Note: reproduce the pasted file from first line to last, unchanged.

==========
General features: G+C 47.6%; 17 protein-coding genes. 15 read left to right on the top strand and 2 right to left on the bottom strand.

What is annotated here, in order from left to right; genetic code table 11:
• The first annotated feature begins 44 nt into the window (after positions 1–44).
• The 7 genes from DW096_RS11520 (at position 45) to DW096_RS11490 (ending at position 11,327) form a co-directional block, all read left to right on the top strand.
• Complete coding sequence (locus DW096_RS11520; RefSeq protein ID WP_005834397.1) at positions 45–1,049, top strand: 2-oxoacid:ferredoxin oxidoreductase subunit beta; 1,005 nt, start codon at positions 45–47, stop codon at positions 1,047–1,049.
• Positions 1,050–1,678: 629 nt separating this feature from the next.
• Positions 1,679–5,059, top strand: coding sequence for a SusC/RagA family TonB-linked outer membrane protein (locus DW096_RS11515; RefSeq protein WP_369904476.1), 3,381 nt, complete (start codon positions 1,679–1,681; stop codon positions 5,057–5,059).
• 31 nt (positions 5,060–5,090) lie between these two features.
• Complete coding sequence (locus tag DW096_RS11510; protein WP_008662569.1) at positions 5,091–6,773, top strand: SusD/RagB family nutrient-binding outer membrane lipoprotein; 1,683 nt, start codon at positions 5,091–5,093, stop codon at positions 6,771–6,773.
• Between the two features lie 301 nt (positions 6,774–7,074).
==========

General features: G+C 47.6%; 17 protein-coding genes. 15 read left to right on the top strand and 2 right to left on the bottom strand.

What is annotated here, in order from left to right; genetic code table 11:
• The first annotated feature begins 44 nt into the window (after positions 1–44).
• The 7 genes from DW096_RS11520 (at position 45) to DW096_RS11490 (ending at position 11,327) form a co-directional block, all read left to right on the top strand.
• Complete coding sequence (locus DW096_RS11520; RefSeq protein ID WP_005834397.1) at positions 45–1,049, top strand: 2-oxoacid:ferredoxin oxidoreductase subunit beta; 1,005 nt, start codon at positions 45–47, stop codon at positions 1,047–1,049.
• Positions 1,050–1,678: 629 nt separating this feature from the next.
• Positions 1,679–5,059, top strand: coding sequence for a SusC/RagA family TonB-linked outer membrane protein (locus DW096_RS11515; RefSeq protein WP_369904476.1), 3,381 nt, complete (start codon positions 1,679–1,681; stop codon positions 5,057–5,059).
• 31 nt (positions 5,060–5,090) lie between these two features.
• Complete coding sequence (locus tag DW096_RS11510; protein WP_008662569.1) at positions 5,091–6,773, top strand: SusD/RagB family nutrient-binding outer membrane lipoprotein; 1,683 nt, start codon at positions 5,091–5,093, stop codon at positions 6,771–6,773.
• Between the two features lie 301 nt (positions 6,774–7,074).